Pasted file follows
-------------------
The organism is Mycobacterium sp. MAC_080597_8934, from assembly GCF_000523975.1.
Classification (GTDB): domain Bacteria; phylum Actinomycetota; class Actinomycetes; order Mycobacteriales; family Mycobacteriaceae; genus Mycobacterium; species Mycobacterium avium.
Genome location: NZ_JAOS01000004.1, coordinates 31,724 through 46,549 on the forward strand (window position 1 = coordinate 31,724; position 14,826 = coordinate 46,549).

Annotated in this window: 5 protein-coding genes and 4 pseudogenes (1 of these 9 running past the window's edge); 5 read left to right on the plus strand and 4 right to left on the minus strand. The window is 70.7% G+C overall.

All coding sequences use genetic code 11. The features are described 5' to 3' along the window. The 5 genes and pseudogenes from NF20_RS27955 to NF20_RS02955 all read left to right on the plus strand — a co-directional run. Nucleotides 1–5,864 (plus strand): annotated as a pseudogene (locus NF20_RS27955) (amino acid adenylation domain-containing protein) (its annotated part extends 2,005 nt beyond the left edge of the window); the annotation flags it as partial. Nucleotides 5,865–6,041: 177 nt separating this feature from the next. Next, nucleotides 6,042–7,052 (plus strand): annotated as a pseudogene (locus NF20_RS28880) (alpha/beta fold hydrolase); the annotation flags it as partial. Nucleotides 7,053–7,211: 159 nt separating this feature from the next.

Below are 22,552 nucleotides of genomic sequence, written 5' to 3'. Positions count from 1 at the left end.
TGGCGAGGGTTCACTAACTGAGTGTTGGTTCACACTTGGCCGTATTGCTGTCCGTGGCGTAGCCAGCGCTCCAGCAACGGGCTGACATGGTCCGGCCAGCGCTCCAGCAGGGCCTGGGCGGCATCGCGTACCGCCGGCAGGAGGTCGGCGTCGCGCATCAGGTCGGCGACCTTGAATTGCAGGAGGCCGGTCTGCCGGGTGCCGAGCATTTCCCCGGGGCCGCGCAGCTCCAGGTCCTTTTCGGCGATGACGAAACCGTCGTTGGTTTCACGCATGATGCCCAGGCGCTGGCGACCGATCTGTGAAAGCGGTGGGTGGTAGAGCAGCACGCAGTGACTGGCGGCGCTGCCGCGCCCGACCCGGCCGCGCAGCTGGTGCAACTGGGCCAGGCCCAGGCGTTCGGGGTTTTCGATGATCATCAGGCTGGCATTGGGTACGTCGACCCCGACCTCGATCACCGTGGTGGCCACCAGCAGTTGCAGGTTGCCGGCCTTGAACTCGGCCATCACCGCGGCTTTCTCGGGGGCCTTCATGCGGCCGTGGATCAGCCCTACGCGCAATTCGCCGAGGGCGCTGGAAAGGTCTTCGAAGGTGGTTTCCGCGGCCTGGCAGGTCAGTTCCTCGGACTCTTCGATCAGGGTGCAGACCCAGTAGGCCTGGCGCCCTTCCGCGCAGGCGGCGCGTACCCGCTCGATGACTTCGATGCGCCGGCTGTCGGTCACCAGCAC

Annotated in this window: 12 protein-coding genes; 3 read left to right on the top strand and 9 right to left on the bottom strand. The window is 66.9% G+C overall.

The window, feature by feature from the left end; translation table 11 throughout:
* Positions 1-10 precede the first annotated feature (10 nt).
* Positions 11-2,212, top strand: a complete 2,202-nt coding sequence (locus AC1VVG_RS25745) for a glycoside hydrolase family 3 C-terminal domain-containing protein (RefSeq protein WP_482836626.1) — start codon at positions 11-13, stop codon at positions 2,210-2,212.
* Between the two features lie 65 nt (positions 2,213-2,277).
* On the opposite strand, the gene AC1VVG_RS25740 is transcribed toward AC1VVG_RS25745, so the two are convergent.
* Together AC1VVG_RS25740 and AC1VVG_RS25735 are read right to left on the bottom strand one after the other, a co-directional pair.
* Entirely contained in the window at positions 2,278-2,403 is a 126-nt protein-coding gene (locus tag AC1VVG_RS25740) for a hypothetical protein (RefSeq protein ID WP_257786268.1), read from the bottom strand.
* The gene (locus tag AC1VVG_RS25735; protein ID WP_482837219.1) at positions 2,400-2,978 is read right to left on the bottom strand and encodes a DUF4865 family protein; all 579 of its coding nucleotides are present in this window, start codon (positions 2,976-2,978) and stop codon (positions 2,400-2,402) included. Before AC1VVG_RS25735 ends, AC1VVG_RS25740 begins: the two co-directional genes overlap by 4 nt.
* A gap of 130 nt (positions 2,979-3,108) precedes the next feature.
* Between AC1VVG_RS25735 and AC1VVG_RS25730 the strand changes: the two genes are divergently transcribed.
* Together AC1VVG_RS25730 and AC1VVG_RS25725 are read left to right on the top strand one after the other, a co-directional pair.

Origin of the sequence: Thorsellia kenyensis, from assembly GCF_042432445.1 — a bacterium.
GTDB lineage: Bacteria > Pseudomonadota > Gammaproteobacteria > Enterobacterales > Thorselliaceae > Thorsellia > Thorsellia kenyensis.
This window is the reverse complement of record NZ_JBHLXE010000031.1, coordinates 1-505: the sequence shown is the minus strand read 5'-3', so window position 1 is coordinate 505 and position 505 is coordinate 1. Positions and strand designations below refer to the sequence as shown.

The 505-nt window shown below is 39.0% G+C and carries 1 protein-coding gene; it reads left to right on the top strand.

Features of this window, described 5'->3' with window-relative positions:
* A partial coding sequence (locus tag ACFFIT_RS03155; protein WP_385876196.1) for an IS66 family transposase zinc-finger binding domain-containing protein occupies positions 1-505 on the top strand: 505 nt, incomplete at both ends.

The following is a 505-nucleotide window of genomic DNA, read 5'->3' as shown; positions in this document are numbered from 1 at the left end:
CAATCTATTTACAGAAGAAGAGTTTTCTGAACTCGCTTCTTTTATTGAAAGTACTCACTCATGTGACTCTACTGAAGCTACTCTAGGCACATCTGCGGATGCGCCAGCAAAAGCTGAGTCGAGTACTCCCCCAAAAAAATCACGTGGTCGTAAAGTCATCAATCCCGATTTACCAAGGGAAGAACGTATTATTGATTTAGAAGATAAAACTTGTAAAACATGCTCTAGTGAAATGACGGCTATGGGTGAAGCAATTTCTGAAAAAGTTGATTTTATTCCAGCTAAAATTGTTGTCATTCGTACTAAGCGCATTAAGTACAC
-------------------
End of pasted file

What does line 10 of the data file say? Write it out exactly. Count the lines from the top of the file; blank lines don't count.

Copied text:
* Positions 1-10 precede the first annotated feature (10 nt).